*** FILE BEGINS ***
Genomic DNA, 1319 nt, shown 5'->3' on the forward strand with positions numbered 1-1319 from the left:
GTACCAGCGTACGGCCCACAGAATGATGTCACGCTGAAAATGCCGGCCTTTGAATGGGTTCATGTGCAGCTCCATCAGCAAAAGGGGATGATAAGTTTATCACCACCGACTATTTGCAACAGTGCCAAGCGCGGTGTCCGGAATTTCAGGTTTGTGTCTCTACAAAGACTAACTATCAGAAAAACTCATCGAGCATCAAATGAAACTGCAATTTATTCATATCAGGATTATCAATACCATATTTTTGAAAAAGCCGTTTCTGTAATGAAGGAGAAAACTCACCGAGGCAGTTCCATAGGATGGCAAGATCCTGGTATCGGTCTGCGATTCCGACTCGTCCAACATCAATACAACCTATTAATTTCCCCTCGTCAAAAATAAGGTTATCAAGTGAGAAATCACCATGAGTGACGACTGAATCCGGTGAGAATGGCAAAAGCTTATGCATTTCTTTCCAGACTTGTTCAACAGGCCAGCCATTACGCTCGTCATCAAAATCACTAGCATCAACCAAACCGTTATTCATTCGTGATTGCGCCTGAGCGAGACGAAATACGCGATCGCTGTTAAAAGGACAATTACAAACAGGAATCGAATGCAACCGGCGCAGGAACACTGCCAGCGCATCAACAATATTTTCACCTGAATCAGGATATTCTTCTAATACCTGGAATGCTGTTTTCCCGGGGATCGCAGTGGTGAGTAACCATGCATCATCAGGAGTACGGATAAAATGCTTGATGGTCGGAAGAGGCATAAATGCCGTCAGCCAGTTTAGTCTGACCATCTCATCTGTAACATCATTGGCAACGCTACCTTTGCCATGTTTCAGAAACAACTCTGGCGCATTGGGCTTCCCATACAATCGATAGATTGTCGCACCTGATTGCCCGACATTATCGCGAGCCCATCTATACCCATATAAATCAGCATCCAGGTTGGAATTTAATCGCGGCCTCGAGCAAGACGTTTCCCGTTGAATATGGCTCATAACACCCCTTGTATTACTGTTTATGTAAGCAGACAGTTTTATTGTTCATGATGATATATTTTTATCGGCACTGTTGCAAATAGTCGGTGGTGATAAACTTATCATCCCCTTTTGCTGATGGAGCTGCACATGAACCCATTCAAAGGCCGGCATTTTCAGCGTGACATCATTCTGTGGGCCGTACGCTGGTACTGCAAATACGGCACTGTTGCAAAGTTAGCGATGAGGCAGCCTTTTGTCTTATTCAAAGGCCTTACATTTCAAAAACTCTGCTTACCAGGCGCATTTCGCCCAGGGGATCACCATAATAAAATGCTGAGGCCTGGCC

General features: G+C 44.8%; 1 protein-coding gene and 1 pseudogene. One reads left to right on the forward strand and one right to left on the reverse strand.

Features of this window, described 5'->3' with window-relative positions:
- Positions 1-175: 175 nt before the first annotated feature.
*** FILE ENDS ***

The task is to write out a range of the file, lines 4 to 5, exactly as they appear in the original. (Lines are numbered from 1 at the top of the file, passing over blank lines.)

Features of this window, described 5'->3' with window-relative positions:
- Positions 1-175: 175 nt before the first annotated feature.